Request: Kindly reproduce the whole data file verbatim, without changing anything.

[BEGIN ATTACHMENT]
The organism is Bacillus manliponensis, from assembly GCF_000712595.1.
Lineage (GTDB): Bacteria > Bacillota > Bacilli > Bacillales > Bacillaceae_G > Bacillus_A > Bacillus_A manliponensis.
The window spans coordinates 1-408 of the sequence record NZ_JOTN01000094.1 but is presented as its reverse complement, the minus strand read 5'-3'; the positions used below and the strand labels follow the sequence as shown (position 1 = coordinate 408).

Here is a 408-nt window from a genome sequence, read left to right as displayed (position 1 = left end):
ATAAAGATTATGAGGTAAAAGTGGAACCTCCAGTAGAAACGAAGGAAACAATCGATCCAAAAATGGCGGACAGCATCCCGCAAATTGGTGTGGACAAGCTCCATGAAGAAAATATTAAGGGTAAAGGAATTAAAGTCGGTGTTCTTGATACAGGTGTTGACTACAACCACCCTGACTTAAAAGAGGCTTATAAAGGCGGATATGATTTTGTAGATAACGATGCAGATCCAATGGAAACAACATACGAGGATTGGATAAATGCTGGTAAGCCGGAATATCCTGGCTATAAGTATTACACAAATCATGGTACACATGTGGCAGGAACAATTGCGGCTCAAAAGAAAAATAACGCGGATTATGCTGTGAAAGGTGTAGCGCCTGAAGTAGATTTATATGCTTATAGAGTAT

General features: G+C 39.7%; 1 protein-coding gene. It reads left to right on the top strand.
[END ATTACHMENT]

The organism is Bacillus manliponensis, from assembly GCF_000712595.1.
Lineage (GTDB): Bacteria > Bacillota > Bacilli > Bacillales > Bacillaceae_G > Bacillus_A > Bacillus_A manliponensis.
The window spans coordinates 1-408 of the sequence record NZ_JOTN01000094.1 but is presented as its reverse complement, the minus strand read 5'-3'; the positions used below and the strand labels follow the sequence as shown (position 1 = coordinate 408).

Here is a 408-nt window from a genome sequence, read left to right as displayed (position 1 = left end):
ATAAAGATTATGAGGTAAAAGTGGAACCTCCAGTAGAAACGAAGGAAACAATCGATCCAAAAATGGCGGACAGCATCCCGCAAATTGGTGTGGACAAGCTCCATGAAGAAAATATTAAGGGTAAAGGAATTAAAGTCGGTGTTCTTGATACAGGTGTTGACTACAACCACCCTGACTTAAAAGAGGCTTATAAAGGCGGATATGATTTTGTAGATAACGATGCAGATCCAATGGAAACAACATACGAGGATTGGATAAATGCTGGTAAGCCGGAATATCCTGGCTATAAGTATTACACAAATCATGGTACACATGTGGCAGGAACAATTGCGGCTCAAAAGAAAAATAACGCGGATTATGCTGTGAAAGGTGTAGCGCCTGAAGTAGATTTATATGCTTATAGAGTAT

General features: G+C 39.7%; 1 protein-coding gene. It reads left to right on the top strand.